Is the trend your friend?

That depends. If the trend is the outgrowth of evolving cultural habits and observable demography, it is. After all, if you want to invest in a trend, you want to be assured the trend is sustainable.

healthcare-dividend-stocks

Empirical evidence suggests trends in obesity and age are sustainable and open to distant extrapolation. This is good news for companies that offer antidotes and palliatives to combat the side effects of obesity and older age.

In other words, the trends in obesity and aging are good news for Big Pharma. One particular innovation is being eyed by pharmaceutical companies…and could change the entire way in which doctors diagnose medical issues (click here for all of the details).

The United States has the highest rates of overweight and obesity, with fully a third of the population obese. The percentage is expected to rise to 50% by 2030.

Not only is the Unites States getting bigger, it’s getting older. In 2050, the population aged 65 and over is projected to be 83.7 million, almost double its estimated 43.1 million in 2012.

Obesity and age are gateways to a slew of health problems: diabetes, heart disease, hypertension, cancer, high cholesterol, gallstones, arthritis, high blood pressure, infertility, impotence, and more.

Big Pharma is well-positioned to exploit the opportunities to treat these afflictions. These companies are established and sport huge resources. Most possess an array of patented pharmaceuticals and treatments. Most generate copious cash flows on their monopoly positions.

From an income investor’s perspective, the attraction becomes more apparent when dividends are vetted. Investors receive not only the promise of dividend growth, but growth from a high-yield basis relative to most of the market.

Pfizer Corp. (NYSE: PFE) proves my points. The company sports a plethora of popular pharmaceuticals – Lipitor, Celebrex, Viagra to name a few – that treat obesity and age-related ailments.

Just as important, Pfizer’s many drugs produce huge cash flow. The cash account totaled $33 billion at last count.  Plenty of cash on hand means Pfizer is sufficiently funded to develop new pharmaceuticals, or to buy them.  On the latter, Pfizer recently announced its intention to buy Hospira (NYSE: HSP), which owns a portfolio of injectable (and lucrative) drug therapies.

Pfizer’s dividend was recently increased 7.7% to $1.12, which lifts the yield to 3.3%. Over time, Pfizer’s dividend will grow, as will the cost-basis yield to investors.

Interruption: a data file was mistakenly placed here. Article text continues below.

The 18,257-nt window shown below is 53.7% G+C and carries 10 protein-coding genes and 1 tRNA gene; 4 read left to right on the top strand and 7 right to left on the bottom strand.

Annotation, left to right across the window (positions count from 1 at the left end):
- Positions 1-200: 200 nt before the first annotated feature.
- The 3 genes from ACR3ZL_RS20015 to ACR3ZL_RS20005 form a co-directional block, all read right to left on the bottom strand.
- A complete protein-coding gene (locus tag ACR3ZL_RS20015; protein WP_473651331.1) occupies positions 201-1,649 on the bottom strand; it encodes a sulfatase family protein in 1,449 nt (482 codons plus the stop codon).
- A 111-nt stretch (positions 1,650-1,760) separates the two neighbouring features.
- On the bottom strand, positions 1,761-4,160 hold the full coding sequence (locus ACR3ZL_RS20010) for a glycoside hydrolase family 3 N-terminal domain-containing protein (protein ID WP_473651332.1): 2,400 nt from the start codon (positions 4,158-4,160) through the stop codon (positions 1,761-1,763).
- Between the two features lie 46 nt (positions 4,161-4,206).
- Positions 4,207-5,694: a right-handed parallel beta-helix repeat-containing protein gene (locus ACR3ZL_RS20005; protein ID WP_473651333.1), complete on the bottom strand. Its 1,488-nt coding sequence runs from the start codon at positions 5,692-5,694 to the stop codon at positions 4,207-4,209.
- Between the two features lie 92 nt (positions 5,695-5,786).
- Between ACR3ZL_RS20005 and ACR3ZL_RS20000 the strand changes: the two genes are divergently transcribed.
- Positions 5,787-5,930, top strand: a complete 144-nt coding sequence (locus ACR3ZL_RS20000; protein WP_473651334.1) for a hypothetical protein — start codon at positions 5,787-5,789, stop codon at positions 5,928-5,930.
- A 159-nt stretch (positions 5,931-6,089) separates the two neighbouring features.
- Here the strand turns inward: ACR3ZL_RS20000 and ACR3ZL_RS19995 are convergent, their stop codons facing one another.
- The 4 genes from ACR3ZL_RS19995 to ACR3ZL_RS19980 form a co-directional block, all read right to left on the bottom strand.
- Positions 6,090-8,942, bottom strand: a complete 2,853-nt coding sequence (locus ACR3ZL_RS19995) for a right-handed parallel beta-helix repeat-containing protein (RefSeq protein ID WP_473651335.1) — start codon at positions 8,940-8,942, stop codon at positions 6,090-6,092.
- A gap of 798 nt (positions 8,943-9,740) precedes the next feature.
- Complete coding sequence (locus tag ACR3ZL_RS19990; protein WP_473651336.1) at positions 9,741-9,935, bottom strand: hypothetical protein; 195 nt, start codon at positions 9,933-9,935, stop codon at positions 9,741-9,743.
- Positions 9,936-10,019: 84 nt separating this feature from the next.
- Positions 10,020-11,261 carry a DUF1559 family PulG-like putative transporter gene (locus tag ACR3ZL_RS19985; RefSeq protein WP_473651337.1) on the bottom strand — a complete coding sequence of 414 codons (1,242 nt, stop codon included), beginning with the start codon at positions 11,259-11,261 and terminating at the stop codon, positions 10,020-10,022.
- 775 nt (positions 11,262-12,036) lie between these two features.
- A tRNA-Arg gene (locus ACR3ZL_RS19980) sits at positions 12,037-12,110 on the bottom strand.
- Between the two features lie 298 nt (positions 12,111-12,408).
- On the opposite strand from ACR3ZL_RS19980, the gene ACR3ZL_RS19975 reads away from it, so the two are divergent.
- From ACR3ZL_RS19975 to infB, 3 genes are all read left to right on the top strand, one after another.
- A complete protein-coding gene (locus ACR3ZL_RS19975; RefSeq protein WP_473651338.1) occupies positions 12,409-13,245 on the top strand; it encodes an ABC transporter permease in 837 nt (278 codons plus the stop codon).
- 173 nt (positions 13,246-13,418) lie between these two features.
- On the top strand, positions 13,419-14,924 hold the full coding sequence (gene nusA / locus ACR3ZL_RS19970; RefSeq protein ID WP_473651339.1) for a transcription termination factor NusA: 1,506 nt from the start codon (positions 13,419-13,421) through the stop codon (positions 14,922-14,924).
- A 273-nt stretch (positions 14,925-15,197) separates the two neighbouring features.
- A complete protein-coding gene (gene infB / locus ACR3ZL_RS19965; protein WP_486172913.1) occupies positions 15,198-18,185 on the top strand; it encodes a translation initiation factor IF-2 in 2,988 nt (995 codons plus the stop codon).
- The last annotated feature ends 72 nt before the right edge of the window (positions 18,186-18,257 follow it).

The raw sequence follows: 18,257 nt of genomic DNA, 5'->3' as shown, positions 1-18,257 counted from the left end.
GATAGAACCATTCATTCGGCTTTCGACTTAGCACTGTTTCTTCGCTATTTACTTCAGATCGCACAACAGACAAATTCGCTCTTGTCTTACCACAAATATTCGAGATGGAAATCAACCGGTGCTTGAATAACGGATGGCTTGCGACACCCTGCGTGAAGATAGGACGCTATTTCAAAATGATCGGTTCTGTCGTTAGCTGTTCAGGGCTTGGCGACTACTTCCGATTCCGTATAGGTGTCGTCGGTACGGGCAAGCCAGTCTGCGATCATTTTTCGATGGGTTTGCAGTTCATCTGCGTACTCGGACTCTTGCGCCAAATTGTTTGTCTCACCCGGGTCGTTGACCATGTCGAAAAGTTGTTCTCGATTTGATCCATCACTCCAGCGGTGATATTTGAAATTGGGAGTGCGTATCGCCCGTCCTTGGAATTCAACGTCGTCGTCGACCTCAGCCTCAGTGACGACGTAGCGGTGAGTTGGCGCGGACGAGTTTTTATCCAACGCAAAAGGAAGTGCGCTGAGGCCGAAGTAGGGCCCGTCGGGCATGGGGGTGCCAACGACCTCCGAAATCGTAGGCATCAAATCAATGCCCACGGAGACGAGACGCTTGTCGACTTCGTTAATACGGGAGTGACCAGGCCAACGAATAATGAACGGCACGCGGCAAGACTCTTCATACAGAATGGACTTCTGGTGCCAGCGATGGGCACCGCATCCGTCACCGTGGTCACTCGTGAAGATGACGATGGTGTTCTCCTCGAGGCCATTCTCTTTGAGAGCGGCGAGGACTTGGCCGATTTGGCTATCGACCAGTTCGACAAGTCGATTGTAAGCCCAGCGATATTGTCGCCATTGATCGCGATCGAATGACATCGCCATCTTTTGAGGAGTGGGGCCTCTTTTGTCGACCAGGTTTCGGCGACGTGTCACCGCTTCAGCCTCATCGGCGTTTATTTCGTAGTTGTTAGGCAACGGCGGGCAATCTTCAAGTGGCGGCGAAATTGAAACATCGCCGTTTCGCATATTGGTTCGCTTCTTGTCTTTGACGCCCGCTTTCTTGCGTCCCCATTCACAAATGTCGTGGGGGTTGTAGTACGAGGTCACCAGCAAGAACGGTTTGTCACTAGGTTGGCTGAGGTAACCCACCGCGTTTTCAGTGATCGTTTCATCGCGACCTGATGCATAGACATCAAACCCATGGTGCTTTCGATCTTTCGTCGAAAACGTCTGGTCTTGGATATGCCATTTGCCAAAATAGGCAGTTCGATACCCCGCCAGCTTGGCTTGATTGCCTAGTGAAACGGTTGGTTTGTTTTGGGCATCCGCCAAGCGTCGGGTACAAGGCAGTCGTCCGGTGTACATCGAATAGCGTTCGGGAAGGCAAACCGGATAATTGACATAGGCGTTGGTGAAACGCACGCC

Income investors can further exploit obesity and aging trends with Merck & Co. (NYSE: MRK). The company’s drug portfolio includes treatments for arteriosclerosis, cancer, cardiovascular diseases, diabetes, inflammatory/autoimmune diseases, insomnia, Alzheimer’s, osteoporosis, and respiratory diseases. Merck also has several promising candidates under regulatory review, such Vorapaxar, an anti-thrombotic medication.

Like Pfizer, Merck generates copious amounts of cash, which it employs to enhance shareholder value. Since 2010, Merck’s share count has been reduced by 7.7%, while the dividend has been increased 18%.

Merck’s dividend today yields 3.1%, and will surely yield more than 3.1% in the future.

Amgen, Inc. (NASDAQ: AMGN) offers a lower yield – at 2.1% – than Pfizer or Merck, but if offers the greatest dividend-growth potential. Since 2011, the quarterly dividend has grown to $0.79 a share from $0.28. The latest increase (this month) hiked the dividend payout 29.5%.

Like Pfizer and Merck, Amgen develops and markets a portfolio of drugs to treat a variety of obesity and age-related conditions. Its most popular drug ENBREL is used to treat patients with rheumatoid arthritis and plaque psoriasis patients. Other drugs focus on kidney disease, osteoporosis, and colorectal cancer.

The trends in obesity and age might be hostile to individual health, but they can be friendly to an income investor’s portfolio.

For investors seeking big profits from the health care sector, there is a new opportunity. It’s called the “Smart Pill.” It stands to change the face of modern medicine in the coming years. Early investors could stand to reap big profits as this opportunity unfolds. To get all the details, just click here now.

Published by Wyatt Investment Research at